If you live in the UK or the US, this weekend you may have found it almost impossible not to be swept up in the Valentine’s Day hype. You had only to veer within ten paces of a shop or supermarket to have become accosted with pink hearts, balloons and chocolate lollipops, all in the name of Love. Yes, Valentine’s Day has become quite an occasion in the Western World, for celebrating everything from love, to lust to friendship, and every shade between. But how did the rest of the world celebrate? Here, we take a look at five of the most exciting, strange and romantic Valentine’s day celebrations taking place around the globe…
Unlike most of the Western World, when it comes to Japan, it’s the men who were spoiled this weekend and the women who did the spoiling! Japanese women are traditionally more shy and retiring when it comes to expressing their love, but Valentine’s day poses an opportunity to present the men in their lives with chocolate and gifts. There are even different types of chocolate to represent different things, such as the popular ‘honmei-choko’ which means ‘true-feeling chocolate’ to ‘cho-giri choko’ which translates as ‘ultra-obligatory’ chocolate, a type usually reserved for colleagues or less-liked friends.
In Denmark, the Valentine’s Day card is popularly known as a ‘lover’s card’. Traditional versions have a transparency, which when held up to the light, give a secret glimpse into an image of a lover handing his Valentine a gift. Another Danish tradition is for the men to send their beloved a type of Valentine’s card known as a gaekkebrev (meaning ‘joking letter’). The sender of this letter writes a short poem, but doesn’t sign his name, creating even more enigma by signing the message with dots – one for each letter of his name. If the receiver can guess the name of her sender then she is rewarded with…wait for it, an Easter Egg, later on in the year. Great for the chocolate-lovers of the Country by any means.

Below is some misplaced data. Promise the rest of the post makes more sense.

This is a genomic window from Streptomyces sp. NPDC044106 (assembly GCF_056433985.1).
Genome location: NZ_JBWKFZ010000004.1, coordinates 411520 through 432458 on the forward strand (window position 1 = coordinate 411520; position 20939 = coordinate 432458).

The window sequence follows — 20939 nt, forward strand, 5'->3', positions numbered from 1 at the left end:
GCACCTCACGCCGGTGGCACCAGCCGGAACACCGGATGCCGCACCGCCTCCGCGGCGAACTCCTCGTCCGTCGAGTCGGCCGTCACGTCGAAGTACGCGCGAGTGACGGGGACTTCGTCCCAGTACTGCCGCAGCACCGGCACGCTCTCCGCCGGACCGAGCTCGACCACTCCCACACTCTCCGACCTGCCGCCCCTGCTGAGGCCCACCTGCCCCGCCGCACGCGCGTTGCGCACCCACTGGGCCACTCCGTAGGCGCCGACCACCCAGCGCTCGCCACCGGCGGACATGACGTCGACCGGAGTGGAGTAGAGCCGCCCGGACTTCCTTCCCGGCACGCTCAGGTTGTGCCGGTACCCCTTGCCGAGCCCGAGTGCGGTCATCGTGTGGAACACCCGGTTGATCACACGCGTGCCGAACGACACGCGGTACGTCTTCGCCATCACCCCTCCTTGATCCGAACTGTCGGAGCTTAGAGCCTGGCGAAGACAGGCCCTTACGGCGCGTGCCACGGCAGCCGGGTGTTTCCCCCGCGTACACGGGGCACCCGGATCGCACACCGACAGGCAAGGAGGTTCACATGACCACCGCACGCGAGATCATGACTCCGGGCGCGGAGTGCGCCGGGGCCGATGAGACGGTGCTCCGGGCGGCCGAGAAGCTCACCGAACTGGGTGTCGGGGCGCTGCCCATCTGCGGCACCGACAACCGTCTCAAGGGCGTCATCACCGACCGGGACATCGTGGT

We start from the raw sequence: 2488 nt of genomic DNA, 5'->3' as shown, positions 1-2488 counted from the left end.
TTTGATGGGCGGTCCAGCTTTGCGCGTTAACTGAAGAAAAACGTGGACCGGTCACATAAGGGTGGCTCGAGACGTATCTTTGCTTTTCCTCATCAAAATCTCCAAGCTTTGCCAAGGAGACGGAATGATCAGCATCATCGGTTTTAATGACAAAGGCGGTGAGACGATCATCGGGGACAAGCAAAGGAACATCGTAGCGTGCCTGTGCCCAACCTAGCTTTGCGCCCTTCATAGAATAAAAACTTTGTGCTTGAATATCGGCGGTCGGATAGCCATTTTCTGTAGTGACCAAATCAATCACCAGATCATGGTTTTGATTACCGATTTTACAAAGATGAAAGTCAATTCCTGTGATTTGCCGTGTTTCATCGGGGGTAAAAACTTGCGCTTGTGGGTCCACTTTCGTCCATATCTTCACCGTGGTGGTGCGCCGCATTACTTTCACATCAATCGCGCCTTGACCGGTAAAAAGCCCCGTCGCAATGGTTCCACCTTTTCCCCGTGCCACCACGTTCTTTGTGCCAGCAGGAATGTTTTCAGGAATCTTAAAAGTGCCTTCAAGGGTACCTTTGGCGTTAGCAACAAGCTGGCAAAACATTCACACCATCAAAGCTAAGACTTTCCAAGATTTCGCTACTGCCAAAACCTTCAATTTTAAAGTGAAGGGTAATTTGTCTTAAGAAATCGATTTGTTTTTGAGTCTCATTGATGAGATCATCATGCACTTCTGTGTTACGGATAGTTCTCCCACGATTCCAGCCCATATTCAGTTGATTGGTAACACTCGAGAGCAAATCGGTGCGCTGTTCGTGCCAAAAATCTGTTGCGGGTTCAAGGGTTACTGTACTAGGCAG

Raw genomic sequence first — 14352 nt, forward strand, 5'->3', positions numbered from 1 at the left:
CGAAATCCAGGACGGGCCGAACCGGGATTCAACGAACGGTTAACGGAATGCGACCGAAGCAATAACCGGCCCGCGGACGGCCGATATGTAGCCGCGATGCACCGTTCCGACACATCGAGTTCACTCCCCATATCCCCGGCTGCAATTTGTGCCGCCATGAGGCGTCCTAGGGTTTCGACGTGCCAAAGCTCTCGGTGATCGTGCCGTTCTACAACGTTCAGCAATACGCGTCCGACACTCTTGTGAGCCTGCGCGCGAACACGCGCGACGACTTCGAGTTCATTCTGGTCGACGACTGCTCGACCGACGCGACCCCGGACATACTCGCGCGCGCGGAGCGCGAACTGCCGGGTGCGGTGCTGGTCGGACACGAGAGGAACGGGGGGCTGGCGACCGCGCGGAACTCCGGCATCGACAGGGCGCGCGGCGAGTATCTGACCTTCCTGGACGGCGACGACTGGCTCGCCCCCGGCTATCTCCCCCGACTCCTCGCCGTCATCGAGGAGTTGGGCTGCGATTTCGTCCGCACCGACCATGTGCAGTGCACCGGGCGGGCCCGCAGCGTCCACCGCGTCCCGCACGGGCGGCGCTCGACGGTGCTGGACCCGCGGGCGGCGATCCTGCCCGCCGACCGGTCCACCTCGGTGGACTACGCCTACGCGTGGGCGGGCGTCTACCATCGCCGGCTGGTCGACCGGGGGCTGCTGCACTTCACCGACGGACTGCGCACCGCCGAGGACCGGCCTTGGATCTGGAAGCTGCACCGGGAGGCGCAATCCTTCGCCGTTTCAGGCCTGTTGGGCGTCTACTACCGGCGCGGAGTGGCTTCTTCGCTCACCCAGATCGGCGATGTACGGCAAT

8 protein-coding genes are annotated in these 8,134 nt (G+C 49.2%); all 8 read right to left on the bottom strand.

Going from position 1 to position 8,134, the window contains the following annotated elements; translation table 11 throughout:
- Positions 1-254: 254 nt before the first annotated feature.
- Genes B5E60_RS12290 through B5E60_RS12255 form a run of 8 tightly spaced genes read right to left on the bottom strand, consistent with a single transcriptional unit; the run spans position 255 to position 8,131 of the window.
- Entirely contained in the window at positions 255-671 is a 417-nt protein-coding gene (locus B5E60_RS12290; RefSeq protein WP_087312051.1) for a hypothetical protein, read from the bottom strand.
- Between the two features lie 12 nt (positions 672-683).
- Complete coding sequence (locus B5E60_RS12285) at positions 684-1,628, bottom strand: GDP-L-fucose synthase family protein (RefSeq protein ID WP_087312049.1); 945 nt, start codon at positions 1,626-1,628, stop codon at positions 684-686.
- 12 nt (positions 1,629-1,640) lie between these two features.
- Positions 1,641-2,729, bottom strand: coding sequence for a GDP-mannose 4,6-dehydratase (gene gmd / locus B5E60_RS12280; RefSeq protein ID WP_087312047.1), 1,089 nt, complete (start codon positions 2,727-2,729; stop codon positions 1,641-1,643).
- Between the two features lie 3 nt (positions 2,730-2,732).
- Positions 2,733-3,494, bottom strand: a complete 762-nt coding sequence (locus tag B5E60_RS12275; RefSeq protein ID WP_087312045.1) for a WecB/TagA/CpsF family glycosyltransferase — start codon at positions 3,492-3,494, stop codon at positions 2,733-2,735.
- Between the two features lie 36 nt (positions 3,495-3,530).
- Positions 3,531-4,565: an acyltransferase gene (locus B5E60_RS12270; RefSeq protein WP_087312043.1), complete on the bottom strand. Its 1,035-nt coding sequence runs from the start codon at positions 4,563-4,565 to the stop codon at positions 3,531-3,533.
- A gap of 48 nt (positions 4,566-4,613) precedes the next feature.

Valentine’s Day is a much-celebrated festival in Canada, where balls and parties are organised all over the country. Much like the UK, flowers, chocolates, sweets and cards are the most popular gifts and senders go out all, treating their loved ones and those that they secretly like. Classroom parties are organised within Primary schools and senior schools celebrate with dances and even more partying.
Argentinian’s like Valentine’s so much that they’ve extended the day to a week! As well as the traditional celebration on the 14th of February, there are a further seven days in July which is popularly known as ‘sweetness week’. From the 13th to the 20th of July, lovers and friends can exchanges sweets, chocolates and affection, ending with the aptly named ‘friendship day’ to close the celebrations.
Despite being dubbed ‘The City of Love’, the history of Valentine’s Day in France hasn’t always been such a happy one. Valentine’s Day originally was a time where men could select their ‘match’ from a line of single women, only to be able to trade her in for a different date if he found that she wasn’t to his taste, later on in the evening. This led to a whole host of indignant women, who began creating bonfires to burn the pictures of the men who had spurned them. This pastime became so popular that the government had to intervene to put a stop to it, in order to protect citizens from fire-fuelled injuries.
So next time you’re feeling disgruntled about your overpriced oysters, just remember that at least you don’t have to puzzle the name of your Valentine, like our Danish cousins. And if you’re someone who loves the occasion, then perhaps you should consider a quick trip to South-America, where you can drag the celebrations out for at least a week. But however you are spending it, you can be sure that there’s many more celebrations of love going on around the world at the same time, which when you think about it, is actually quite a heart-warming thought.
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